A medical marijuana bill that would legalize dispensaries and provide patients with new protections from arrest passed the House on a 54-43 vote Monday afternoon. The Senate passed a slightly different version of the bill last month, so the bill now must go to a conference committee to hash out differences before heading to the desk of Gov. Christine Gregoire (D).
The bill, Senate Bill 5703, would license dispensaries, commercial growers, and cannabis edibles manufacturers, who would pay both sales and business taxes. The state Department of Revenue estimated that the measure would generate $920,000 in taxes for the state next year, with that figure rising to $6 million a year by 2017.
More than a hundred dispensaries have already opened in the state, but because the voter-approved 1998 medical marijuana law does not explicitly allow them, they are currently operating in a murky legal area. Some dispensary operators have been arrested and successfully prosecuted.
"We owe it to the state to be compassionate in these times," said bill sponsor Rep. Mary Lou Dickerson (D-Seattle) during debate Monday, recalling a relative whose end of life suffering was eased by using medical marijuana.
But Republican legislators were less concerned with compassion than control. They unsuccessfully offered amendments that would have kept dispensaries 1,000 feet from schools and that would have barred patients from growing their own. They also articulated standard drug war rhetoric.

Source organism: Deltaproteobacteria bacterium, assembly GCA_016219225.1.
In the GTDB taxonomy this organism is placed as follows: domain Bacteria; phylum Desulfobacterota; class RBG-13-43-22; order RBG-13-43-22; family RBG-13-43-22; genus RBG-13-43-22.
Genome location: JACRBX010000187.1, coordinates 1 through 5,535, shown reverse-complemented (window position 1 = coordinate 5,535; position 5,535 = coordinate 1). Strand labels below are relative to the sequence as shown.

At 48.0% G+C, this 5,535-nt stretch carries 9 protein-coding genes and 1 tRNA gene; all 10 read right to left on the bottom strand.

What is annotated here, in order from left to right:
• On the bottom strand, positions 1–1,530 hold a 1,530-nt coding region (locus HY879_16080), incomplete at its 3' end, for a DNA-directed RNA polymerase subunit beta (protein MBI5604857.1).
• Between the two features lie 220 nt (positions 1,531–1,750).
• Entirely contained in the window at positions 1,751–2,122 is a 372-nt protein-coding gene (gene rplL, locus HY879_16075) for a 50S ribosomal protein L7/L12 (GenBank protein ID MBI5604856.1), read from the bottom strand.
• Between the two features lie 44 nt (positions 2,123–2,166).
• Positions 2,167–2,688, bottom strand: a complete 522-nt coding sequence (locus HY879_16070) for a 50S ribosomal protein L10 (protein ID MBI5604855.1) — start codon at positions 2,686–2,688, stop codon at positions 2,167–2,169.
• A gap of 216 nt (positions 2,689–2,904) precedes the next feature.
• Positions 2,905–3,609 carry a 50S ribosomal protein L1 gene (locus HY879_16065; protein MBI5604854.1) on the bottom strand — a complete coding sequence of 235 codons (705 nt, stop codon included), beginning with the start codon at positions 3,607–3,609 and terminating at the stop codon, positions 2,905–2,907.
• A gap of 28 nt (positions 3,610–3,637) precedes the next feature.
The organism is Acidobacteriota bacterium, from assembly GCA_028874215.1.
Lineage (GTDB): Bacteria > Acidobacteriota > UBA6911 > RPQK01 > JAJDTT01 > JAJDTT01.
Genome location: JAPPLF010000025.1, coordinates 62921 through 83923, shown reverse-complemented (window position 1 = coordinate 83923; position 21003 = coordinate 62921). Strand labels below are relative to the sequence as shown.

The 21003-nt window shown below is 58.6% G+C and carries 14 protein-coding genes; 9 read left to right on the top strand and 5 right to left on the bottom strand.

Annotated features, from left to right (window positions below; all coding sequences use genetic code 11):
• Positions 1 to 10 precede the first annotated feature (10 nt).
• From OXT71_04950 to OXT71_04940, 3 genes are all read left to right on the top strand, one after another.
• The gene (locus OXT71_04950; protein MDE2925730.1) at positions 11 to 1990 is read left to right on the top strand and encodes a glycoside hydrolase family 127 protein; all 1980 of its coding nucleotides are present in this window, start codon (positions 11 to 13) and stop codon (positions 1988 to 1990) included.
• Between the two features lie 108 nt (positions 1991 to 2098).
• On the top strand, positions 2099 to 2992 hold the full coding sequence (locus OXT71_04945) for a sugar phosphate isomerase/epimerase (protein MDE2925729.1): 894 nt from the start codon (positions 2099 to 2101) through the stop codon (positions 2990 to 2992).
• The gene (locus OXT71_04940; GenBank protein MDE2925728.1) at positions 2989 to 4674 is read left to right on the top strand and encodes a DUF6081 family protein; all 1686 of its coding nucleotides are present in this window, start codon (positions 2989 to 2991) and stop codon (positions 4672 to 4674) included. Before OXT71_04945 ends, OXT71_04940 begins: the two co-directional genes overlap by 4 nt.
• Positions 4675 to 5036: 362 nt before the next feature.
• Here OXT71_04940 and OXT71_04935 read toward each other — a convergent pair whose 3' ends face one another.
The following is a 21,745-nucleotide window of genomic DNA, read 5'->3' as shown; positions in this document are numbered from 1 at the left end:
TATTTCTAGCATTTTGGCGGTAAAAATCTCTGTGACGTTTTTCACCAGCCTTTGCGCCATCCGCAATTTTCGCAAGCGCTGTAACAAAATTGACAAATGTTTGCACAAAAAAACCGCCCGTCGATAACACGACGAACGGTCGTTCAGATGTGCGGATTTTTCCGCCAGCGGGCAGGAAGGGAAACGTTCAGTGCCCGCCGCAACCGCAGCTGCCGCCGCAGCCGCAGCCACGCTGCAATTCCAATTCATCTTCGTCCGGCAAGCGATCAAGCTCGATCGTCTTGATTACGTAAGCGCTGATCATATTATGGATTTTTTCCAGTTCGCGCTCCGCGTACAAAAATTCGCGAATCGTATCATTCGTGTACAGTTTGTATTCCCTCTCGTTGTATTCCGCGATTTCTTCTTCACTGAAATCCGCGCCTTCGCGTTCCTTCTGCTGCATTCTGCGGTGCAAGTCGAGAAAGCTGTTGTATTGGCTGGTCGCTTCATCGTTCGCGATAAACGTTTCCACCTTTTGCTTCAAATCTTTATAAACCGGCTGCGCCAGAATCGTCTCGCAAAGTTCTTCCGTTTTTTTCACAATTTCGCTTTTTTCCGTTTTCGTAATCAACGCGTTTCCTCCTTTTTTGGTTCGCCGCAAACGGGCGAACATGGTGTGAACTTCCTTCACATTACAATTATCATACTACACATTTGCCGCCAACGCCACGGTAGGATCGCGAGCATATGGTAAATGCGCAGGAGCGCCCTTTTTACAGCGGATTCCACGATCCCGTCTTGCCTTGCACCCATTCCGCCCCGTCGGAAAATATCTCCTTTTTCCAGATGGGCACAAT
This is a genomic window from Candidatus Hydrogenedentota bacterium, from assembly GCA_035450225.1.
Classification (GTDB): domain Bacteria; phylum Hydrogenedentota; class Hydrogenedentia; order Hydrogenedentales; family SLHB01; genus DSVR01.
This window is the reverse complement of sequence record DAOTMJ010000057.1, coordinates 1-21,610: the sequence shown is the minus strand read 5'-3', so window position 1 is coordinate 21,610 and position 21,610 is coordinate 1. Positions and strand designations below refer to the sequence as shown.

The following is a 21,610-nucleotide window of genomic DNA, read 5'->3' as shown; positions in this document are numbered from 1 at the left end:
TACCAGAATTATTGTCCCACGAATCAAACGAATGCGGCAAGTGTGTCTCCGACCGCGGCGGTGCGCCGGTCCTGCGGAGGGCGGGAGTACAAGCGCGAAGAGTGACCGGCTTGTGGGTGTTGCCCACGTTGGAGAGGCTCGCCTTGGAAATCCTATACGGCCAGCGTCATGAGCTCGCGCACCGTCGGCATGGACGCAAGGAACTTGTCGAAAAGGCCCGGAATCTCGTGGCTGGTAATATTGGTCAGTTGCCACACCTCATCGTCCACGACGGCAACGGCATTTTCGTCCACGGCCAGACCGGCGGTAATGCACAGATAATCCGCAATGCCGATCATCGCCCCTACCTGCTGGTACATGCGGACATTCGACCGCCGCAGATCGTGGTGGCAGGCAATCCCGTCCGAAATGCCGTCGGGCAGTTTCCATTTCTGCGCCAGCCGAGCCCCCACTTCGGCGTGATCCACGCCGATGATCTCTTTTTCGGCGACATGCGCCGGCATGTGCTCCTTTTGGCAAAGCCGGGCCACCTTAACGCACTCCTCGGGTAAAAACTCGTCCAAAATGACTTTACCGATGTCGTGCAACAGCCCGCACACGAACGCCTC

"It's sad we're moving in this direction," said Rep. Jim McCune (R-Graham). "I think of the safety of citizens of the state of Washington as we are moving another mind-altering drug into the system."
The Senate must address several changes made in the House. The House version sets a quota of one dispensary for every 20,000 residents, and the two versions of the bill also differ on how large patient collective gardens can be. And while both versions seek to more tightly regulate medical clinics that specialize in medical marijuana recommendations, the House bill bans them outright.
The bill has been supported by the Marijuana Policy Project, the ACLU of Washington, and the newly-formed Washington Cannabis Association, among others.
But note everybody was happy with the version of the bill passed by the House. In an email to members, one activist group complained that bill had been "gutted" in the House, citing restrictions on patients, physicians, and dispensaries in the House bill. But even that group said it was committed to working with legislators and other activists to achieve the best bill possible.
Medical marijuana dispensary and patient protection legislation is not quite a done deal in Olympia, but it's getting very close.Let's hope they get it right.